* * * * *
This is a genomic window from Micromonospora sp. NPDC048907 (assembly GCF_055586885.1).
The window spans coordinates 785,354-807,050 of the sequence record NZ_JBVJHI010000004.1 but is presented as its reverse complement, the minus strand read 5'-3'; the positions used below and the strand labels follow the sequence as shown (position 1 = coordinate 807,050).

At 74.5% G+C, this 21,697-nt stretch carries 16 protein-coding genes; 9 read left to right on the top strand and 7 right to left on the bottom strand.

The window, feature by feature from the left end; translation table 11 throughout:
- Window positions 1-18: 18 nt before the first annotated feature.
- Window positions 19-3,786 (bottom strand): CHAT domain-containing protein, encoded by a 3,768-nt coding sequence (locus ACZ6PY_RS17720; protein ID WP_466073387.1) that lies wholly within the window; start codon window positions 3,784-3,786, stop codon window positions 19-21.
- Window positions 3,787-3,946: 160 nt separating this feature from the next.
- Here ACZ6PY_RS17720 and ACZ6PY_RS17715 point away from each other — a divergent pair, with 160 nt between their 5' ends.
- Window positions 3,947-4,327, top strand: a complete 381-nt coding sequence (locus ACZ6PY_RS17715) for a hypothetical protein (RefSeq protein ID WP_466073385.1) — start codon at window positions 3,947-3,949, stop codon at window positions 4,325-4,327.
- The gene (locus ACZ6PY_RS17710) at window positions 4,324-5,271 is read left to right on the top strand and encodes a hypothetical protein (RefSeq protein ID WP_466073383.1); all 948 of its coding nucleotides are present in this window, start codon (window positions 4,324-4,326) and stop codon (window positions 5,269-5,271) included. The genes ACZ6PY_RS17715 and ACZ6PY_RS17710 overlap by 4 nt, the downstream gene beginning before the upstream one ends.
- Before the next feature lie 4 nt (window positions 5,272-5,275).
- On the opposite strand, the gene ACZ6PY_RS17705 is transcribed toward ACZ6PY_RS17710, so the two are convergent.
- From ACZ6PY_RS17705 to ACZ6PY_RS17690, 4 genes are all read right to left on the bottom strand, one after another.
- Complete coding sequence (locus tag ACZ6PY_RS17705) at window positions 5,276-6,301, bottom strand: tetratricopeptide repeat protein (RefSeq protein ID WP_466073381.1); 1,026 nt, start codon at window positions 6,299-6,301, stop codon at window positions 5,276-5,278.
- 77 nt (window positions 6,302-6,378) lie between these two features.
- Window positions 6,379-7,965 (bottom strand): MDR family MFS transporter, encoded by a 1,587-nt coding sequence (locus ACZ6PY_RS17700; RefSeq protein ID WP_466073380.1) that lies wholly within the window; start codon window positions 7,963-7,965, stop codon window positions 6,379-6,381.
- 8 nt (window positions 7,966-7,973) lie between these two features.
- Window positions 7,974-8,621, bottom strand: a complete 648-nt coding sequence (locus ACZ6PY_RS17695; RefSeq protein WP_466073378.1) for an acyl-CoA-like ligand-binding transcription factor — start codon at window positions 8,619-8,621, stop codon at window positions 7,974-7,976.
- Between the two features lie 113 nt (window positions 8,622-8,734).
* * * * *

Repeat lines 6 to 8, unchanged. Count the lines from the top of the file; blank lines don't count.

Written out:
- Window positions 19-3,786 (bottom strand): CHAT domain-containing protein, encoded by a 3,768-nt coding sequence (locus ACZ6PY_RS17720; protein ID WP_466073387.1) that lies wholly within the window; start codon window positions 3,784-3,786, stop codon window positions 19-21.
- Window positions 3,787-3,946: 160 nt separating this feature from the next.
- Here ACZ6PY_RS17720 and ACZ6PY_RS17715 point away from each other — a divergent pair, with 160 nt between their 5' ends.